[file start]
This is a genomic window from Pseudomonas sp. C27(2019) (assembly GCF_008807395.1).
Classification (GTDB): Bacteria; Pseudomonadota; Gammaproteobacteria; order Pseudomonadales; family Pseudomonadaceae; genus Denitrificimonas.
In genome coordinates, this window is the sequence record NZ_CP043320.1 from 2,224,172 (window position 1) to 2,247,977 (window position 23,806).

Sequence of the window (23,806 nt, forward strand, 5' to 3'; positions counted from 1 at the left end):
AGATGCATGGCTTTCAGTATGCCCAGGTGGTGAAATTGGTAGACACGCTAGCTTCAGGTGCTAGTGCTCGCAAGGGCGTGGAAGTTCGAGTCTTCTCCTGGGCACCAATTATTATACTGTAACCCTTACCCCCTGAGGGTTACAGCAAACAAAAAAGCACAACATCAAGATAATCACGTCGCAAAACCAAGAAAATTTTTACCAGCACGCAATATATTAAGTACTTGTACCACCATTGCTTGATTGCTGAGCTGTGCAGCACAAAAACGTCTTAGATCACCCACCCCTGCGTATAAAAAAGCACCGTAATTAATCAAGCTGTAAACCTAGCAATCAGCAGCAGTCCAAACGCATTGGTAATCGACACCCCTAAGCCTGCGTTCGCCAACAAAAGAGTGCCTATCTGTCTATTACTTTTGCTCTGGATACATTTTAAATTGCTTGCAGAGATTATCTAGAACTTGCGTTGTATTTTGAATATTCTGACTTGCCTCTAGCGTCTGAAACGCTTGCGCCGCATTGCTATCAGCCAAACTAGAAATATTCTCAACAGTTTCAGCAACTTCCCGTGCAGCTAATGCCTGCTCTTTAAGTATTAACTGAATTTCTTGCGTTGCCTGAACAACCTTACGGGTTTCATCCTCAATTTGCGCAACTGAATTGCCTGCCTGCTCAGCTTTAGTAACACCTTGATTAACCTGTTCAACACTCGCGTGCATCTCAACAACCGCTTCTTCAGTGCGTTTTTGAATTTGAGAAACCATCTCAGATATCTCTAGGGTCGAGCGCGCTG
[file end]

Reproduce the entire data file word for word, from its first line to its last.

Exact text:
This is a genomic window from Pseudomonas sp. C27(2019) (assembly GCF_008807395.1).
Classification (GTDB): Bacteria; Pseudomonadota; Gammaproteobacteria; order Pseudomonadales; family Pseudomonadaceae; genus Denitrificimonas.
In genome coordinates, this window is the sequence record NZ_CP043320.1 from 2,224,172 (window position 1) to 2,247,977 (window position 23,806).

Sequence of the window (23,806 nt, forward strand, 5' to 3'; positions counted from 1 at the left end):
AGATGCATGGCTTTCAGTATGCCCAGGTGGTGAAATTGGTAGACACGCTAGCTTCAGGTGCTAGTGCTCGCAAGGGCGTGGAAGTTCGAGTCTTCTCCTGGGCACCAATTATTATACTGTAACCCTTACCCCCTGAGGGTTACAGCAAACAAAAAAGCACAACATCAAGATAATCACGTCGCAAAACCAAGAAAATTTTTACCAGCACGCAATATATTAAGTACTTGTACCACCATTGCTTGATTGCTGAGCTGTGCAGCACAAAAACGTCTTAGATCACCCACCCCTGCGTATAAAAAAGCACCGTAATTAATCAAGCTGTAAACCTAGCAATCAGCAGCAGTCCAAACGCATTGGTAATCGACACCCCTAAGCCTGCGTTCGCCAACAAAAGAGTGCCTATCTGTCTATTACTTTTGCTCTGGATACATTTTAAATTGCTTGCAGAGATTATCTAGAACTTGCGTTGTATTTTGAATATTCTGACTTGCCTCTAGCGTCTGAAACGCTTGCGCCGCATTGCTATCAGCCAAACTAGAAATATTCTCAACAGTTTCAGCAACTTCCCGTGCAGCTAATGCCTGCTCTTTAAGTATTAACTGAATTTCTTGCGTTGCCTGAACAACCTTACGGGTTTCATCCTCAATTTGCGCAACTGAATTGCCTGCCTGCTCAGCTTTAGTAACACCTTGATTAACCTGTTCAACACTCGCGTGCATCTCAACAACCGCTTCTTCAGTGCGTTTTTGAATTTGAGAAACCATCTCAGATATCTCTAGGGTCGAGCGCGCTG